Mari, Abidina’s wife and the foundation of the family. She is 24, its very common for the woman to be much younger than the man in Senegal. From what I can tell right now Mari stays at home with the kids but while they are in school she studies to finish what is the equivalent to our middle school. While at home she does literally all the chores; taking care of three kids, cooking, cleaning, and laundry (by hand of course). 

Ousmane, who is 11, is Abidina’s nephew. His mother died when he was really young and his dad lives in a nearby village so he lives with us, but he thinks that Nene is his mom. They said they will tell him when he is older that his mother passed and apparently its normal in Senegalese culture for him not to know about his birth mother until later. He helps out around the house a lot. He is at the right age right now he wants to help with more “grown up” things but is very sweet at heart. 

Adama, who is 7, is the cousin of Abidina.  He is also unaware that his birth mother died when he was young and also thinks that Nene is his mom; he will be told when he is older as well. He is a little bit more of a menace, though still very polite. He helps out around the house just as much as the other children but likes to play with kids around the neighborhood more.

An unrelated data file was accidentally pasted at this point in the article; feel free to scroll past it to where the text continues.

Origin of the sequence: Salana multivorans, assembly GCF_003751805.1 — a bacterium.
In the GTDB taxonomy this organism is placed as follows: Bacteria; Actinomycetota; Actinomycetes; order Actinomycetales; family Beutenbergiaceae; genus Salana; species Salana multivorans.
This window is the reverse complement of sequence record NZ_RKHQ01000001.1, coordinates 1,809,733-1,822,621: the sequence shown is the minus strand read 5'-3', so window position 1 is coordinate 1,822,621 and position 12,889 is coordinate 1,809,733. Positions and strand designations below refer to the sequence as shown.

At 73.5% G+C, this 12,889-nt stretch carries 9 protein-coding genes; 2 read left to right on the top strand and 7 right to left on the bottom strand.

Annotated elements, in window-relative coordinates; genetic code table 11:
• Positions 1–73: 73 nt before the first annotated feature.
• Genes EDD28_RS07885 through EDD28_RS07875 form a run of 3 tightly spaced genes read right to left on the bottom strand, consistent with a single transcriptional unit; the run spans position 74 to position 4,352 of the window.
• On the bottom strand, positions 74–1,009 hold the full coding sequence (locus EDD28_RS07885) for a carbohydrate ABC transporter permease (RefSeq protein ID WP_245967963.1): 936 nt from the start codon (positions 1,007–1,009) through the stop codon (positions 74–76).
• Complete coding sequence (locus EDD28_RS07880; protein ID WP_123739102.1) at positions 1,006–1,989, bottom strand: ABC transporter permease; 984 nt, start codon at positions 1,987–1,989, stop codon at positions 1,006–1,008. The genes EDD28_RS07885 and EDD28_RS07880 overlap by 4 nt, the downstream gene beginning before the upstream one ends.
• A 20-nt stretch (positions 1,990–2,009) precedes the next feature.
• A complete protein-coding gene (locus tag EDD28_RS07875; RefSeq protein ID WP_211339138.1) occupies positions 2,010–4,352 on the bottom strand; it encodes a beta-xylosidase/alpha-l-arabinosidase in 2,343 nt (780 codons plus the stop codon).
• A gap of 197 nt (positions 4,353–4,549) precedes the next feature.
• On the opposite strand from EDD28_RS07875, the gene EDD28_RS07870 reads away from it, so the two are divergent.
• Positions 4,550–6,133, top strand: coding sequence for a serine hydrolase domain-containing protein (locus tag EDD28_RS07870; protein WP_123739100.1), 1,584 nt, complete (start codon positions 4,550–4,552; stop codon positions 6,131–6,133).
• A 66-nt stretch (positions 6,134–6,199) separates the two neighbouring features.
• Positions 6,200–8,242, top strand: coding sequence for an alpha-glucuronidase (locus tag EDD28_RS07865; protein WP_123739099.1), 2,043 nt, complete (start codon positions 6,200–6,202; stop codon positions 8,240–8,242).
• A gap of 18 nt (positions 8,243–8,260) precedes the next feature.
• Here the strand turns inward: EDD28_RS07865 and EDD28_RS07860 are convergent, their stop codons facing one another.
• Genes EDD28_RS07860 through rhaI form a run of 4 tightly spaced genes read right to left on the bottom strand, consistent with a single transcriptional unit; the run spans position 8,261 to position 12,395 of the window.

This brings me to Salimatou, the oldest of Mari and Abidina. She is 7 years old. She is like any other child in the states and loves to play around the neighborhood, learn, and help her mom.

Diénabou is the middle child and is 4 years old. She is starting school this year for the first time and is very excited. She is a typical sweet young girl who loves to dance and wants to do everything her older sister does. 

Abdulaye, or Ablaye for short, is the youngest of Abidina and Mari’s children, he is about 15 months old. He is a riot! He walks around the house all day saying Nene (mom) and Baba (dad). You can tell he is just realizing the power he has with knowing how to use his voice, he talks all day. Also worth mentioning, he is always into something!

Wednesday, August 15, 2012

Ce n'est plus un PCT